Heimbach said that when designing apps such as the Data Dashboard, ease of use is the key. “We cater to engineers and scientists who are not app developers,” he said. “We do the heavy lifting to give them access to full functionality.” The Data Dashboard app presents a freeform canvas that users can populate with gages, knobs, and graphs as appropriate for their applications (Figure 1) without having to program in a low-level language.

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Figure 1. Data Dashboard for LabVIEW Monitoring Wind Turbines on an iPad
Courtesy of National Instruments

A key issue when designing a remote HMI is how to establish communications. Heimbach recommended using web services,3 which, when implemented between the mobile device and the measurement system called, return human-readable responses.

Security also is a critical issue that must be addressed when considering a remote-monitoring application based on a consumer mobile device. Someone with the persistence of the Stuxnet worm developers would be hard to guard against. Nevertheless, Heimbach said NI will work with customers to determine how to mitigate security risks. He suggested using web services in conjunction with SSL (Secure Socket Layer) and TLS (Transport Layer Security). And in addition to requiring a password to log in to the VPN to which a mobile device connects, a password could be required to access each application. Finally, he said, it’s advisable to provide a method to remotely wipe the device should it be lost or stolen.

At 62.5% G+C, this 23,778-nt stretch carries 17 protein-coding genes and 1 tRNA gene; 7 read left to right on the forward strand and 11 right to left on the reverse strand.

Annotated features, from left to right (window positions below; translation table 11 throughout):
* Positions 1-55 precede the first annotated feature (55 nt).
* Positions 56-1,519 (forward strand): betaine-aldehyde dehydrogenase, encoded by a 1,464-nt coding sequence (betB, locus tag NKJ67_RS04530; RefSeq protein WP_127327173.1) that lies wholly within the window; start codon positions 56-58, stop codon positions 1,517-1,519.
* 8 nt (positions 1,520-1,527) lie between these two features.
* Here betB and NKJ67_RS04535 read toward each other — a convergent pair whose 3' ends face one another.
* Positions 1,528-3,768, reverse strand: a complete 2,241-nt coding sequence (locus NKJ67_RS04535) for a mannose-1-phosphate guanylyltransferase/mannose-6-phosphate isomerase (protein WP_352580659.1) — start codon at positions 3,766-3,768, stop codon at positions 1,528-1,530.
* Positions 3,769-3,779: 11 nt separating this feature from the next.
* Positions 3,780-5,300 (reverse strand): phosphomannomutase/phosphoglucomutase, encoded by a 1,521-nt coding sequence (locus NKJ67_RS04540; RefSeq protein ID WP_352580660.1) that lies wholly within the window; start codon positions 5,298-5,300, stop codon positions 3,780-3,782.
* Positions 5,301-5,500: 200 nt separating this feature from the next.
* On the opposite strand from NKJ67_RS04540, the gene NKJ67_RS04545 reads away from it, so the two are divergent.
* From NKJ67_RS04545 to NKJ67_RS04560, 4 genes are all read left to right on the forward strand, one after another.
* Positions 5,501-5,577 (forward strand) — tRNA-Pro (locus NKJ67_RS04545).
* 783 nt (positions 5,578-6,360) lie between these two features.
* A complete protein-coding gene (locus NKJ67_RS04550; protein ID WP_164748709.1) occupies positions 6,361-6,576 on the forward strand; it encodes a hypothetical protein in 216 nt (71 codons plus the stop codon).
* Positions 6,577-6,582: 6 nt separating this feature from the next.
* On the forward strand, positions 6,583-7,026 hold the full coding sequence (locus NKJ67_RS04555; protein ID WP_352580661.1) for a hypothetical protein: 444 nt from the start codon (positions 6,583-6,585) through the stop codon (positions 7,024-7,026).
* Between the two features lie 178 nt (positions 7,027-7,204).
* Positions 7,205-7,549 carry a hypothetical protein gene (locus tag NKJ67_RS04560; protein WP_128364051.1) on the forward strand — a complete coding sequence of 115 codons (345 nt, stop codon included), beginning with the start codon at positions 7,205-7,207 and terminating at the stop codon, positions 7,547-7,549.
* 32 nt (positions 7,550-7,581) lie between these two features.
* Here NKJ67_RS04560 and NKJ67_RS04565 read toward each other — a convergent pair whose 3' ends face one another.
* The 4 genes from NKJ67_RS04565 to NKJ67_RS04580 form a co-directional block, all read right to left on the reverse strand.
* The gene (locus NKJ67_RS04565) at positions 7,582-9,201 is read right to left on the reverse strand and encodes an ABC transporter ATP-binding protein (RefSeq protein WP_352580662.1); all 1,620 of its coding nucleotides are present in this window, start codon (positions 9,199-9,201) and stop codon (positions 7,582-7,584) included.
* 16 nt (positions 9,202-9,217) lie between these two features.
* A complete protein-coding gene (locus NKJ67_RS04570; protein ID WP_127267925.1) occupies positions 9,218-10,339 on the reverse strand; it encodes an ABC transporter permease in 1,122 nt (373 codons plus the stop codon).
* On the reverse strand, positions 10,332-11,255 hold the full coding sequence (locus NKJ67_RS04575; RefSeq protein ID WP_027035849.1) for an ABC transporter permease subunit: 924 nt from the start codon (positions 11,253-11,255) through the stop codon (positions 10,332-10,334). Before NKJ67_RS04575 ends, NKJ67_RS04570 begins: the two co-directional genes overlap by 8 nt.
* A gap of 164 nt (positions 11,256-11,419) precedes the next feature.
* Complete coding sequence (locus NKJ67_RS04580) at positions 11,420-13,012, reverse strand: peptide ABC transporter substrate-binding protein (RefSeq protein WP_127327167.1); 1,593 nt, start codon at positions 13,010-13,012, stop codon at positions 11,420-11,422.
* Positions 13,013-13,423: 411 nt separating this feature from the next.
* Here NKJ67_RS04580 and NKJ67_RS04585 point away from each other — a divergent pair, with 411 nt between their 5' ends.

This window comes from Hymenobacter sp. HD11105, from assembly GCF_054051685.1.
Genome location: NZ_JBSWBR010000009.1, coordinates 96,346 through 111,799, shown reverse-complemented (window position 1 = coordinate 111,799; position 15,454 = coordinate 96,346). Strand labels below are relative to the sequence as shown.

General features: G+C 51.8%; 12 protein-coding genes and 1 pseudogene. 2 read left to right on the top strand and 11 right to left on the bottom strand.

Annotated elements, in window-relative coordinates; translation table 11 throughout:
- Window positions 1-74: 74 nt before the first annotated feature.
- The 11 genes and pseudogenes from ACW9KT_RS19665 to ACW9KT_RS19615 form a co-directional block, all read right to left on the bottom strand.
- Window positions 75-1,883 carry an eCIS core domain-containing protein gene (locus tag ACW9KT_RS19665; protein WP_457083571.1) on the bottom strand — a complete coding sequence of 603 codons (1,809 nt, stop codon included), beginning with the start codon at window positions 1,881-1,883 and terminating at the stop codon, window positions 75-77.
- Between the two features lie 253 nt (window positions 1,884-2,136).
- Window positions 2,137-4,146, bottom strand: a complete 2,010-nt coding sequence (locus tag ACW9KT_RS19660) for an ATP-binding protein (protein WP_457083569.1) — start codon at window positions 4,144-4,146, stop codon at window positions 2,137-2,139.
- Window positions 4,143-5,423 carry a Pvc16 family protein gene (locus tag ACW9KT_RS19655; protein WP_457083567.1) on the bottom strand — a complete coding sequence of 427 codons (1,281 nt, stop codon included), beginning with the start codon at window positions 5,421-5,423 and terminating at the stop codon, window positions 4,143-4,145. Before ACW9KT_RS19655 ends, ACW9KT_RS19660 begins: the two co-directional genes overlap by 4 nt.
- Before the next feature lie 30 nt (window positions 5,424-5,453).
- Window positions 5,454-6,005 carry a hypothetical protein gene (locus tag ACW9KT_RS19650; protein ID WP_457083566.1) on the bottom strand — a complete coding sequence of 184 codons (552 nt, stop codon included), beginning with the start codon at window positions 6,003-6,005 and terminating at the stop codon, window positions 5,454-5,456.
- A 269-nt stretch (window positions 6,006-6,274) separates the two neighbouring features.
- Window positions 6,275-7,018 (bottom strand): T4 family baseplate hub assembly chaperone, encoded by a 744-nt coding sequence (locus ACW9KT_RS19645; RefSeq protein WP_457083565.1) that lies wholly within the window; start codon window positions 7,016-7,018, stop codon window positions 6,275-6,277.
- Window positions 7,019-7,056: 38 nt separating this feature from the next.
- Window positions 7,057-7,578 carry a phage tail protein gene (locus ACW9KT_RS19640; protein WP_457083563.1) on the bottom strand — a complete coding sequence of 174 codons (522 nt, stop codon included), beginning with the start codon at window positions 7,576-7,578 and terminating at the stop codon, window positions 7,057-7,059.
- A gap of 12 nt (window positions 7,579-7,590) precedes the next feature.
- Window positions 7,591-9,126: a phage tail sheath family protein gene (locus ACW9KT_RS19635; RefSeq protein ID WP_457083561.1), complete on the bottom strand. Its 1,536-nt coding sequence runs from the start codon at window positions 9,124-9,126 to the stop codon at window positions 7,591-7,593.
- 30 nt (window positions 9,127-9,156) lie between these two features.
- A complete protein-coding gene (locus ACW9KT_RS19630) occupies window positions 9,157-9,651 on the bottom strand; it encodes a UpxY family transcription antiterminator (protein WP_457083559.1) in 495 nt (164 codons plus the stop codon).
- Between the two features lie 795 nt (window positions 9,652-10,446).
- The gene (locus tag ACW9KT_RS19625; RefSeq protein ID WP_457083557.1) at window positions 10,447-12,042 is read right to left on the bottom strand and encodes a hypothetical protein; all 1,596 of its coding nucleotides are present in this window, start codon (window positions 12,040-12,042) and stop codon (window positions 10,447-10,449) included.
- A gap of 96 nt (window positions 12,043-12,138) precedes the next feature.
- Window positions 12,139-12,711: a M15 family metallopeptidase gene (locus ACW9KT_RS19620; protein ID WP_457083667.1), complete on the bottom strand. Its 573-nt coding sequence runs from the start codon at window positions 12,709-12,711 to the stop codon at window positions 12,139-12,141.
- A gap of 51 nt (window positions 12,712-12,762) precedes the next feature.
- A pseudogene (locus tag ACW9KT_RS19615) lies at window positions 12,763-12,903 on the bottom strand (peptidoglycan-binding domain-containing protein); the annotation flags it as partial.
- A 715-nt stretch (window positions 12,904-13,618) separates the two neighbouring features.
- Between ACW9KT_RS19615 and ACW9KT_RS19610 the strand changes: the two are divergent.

Heimbach predicted that test and measurement systems will continue to evolve into a more networked state as GPIB instruments are replaced with Ethernet versions. Mobile access, he said, will become a primary requirement in a variety of industries ranging from aerospace to medical electronics.

Mobile Health Initiatives

Medical electronics was the specific focus of Bill Betten, medical technology director at TechInsights, as he delivered a keynote address titled “When Worlds Collide–Medical Devices Meet Consumer Technology” to attendees of Electronics New England and the co-located BIOMEDevice event in April in Boston.

Despite a history of significant differences, the former vice president of engineering at a medical device company said, consumer electronics products and medical devices are converging.

Betten is in a position to know because his firm, an IP professional services company with a 20-year history of tearing down consumer products, has performed teardowns of more than 50 medical devices over the past two years. Betten described the traditional gaps that have appeared between medical and consumer products, extending from development philosophies to the regulatory environment. For example, consumer devices are designed quickly with manufacturers facing pressure to keep prices low. The medical-device community traditionally faces longer design cycles and less price sensitivity.

Nevertheless, the need for low-cost medical devices is becoming increasingly important as aging populations face an increase in chronic disease. As an example, Betten provided data from the International Diabetes Association showing that in 2011 the number of people worldwide living with diabetes was 366 million—a figure estimated to increase to 552 million by 2030 if urgent action is not taken.4